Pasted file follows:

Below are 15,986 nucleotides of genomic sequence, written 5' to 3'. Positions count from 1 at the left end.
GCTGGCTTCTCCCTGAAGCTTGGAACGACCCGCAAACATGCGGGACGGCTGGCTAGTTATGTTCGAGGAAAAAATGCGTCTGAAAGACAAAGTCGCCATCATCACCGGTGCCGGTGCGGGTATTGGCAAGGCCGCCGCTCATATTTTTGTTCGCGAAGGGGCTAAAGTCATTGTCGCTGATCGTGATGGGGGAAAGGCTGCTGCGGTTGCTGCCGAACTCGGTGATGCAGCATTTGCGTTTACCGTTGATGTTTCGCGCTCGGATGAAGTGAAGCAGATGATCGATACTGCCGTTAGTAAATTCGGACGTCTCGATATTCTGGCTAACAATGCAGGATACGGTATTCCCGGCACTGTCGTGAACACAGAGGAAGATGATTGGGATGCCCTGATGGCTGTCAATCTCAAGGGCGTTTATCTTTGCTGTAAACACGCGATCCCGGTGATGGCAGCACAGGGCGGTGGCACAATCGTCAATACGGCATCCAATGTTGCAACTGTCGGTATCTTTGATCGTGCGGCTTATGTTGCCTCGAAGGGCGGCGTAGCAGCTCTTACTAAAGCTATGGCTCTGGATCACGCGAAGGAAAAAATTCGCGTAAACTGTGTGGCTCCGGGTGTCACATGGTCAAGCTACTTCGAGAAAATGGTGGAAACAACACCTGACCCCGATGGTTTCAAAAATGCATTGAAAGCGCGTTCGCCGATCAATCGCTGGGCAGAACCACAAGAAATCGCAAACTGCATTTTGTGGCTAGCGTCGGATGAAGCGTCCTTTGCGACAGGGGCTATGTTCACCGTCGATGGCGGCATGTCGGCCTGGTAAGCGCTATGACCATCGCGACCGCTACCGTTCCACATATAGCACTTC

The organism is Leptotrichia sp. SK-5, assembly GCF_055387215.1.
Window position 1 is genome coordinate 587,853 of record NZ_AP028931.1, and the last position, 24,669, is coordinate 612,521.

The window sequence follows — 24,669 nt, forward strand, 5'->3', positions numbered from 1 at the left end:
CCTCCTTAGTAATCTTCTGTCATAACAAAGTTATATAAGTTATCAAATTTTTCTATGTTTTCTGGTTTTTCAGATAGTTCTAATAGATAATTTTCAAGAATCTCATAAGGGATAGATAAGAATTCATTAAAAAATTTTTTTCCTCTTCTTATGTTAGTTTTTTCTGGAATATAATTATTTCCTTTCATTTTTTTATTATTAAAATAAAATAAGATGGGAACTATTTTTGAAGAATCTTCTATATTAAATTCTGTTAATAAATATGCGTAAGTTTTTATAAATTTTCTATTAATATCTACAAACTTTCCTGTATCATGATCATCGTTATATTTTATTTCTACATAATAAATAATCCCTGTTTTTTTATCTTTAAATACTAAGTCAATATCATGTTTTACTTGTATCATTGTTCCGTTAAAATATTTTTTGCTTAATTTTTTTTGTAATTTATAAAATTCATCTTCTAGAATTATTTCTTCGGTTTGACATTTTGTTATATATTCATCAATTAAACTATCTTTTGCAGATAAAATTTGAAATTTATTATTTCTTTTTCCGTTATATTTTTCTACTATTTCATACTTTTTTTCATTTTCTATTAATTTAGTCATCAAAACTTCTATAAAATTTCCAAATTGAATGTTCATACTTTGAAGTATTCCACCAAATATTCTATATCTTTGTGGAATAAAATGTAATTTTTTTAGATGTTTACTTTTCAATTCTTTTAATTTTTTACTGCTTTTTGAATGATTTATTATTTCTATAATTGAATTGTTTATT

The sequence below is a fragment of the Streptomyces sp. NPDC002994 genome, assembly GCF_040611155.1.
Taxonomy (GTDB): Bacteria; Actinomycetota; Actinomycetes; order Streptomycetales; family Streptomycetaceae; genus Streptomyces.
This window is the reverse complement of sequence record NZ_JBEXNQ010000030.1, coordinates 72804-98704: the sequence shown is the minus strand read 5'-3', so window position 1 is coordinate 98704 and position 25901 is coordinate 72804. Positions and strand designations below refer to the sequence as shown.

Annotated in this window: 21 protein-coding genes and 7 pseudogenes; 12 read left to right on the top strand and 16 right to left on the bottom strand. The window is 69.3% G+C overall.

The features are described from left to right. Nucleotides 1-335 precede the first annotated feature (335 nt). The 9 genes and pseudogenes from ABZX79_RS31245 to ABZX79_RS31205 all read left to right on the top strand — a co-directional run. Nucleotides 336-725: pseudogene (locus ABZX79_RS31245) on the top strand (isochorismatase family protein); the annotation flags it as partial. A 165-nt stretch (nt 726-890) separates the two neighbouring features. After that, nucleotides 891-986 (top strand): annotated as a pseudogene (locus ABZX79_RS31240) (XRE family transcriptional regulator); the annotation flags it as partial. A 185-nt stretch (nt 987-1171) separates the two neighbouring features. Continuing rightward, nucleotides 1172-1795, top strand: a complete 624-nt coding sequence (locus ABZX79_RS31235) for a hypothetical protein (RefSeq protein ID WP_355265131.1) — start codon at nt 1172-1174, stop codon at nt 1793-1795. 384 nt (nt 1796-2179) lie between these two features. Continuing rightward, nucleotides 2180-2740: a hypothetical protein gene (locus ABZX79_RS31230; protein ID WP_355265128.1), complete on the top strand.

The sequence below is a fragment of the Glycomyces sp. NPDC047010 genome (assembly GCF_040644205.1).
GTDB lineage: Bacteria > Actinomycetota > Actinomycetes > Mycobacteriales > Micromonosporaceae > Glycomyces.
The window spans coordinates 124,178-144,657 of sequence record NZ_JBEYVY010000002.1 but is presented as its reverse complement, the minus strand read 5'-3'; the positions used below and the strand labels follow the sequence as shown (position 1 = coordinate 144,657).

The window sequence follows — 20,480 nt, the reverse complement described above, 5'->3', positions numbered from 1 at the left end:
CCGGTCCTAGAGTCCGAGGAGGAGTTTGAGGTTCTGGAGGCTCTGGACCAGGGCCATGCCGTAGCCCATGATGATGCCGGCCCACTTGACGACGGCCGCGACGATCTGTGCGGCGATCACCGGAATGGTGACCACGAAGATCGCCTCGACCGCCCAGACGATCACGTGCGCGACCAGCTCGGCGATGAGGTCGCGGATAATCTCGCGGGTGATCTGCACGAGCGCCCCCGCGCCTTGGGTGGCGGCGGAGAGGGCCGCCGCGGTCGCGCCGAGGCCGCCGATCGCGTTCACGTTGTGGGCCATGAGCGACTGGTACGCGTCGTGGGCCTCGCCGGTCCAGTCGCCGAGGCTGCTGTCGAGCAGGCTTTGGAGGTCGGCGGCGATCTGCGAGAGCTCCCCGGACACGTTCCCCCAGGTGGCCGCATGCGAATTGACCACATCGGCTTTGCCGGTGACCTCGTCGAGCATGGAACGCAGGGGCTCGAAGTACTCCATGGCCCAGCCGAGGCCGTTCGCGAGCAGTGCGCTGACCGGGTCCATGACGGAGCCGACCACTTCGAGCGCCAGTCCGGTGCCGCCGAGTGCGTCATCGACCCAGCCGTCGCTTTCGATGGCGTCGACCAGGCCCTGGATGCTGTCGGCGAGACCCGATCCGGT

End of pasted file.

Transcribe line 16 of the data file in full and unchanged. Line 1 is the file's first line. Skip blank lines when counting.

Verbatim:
CCGGTCCTAGAGTCCGAGGAGGAGTTTGAGGTTCTGGAGGCTCTGGACCAGGGCCATGCCGTAGCCCATGATGATGCCGGCCCACTTGACGACGGCCGCGACGATCTGTGCGGCGATCACCGGAATGGTGACCACGAAGATCGCCTCGACCGCCCAGACGATCACGTGCGCGACCAGCTCGGCGATGAGGTCGCGGATAATCTCGCGGGTGATCTGCACGAGCGCCCCCGCGCCTTGGGTGGCGGCGGAGAGGGCCGCCGCGGTCGCGCCGAGGCCGCCGATCGCGTTCACGTTGTGGGCCATGAGCGACTGGTACGCGTCGTGGGCCTCGCCGGTCCAGTCGCCGAGGCTGCTGTCGAGCAGGCTTTGGAGGTCGGCGGCGATCTGCGAGAGCTCCCCGGACACGTTCCCCCAGGTGGCCGCATGCGAATTGACCACATCGGCTTTGCCGGTGACCTCGTCGAGCATGGAACGCAGGGGCTCGAAGTACTCCATGGCCCAGCCGAGGCCGTTCGCGAGCAGTGCGCTGACCGGGTCCATGACGGAGCCGACCACTTCGAGCGCCAGTCCGGTGCCGCCGAGTGCGTCATCGACCCAGCCGTCGCTTTCGATGGCGTCGACCAGGCCCTGGATGCTGTCGGCGAGACCCGATCCGGT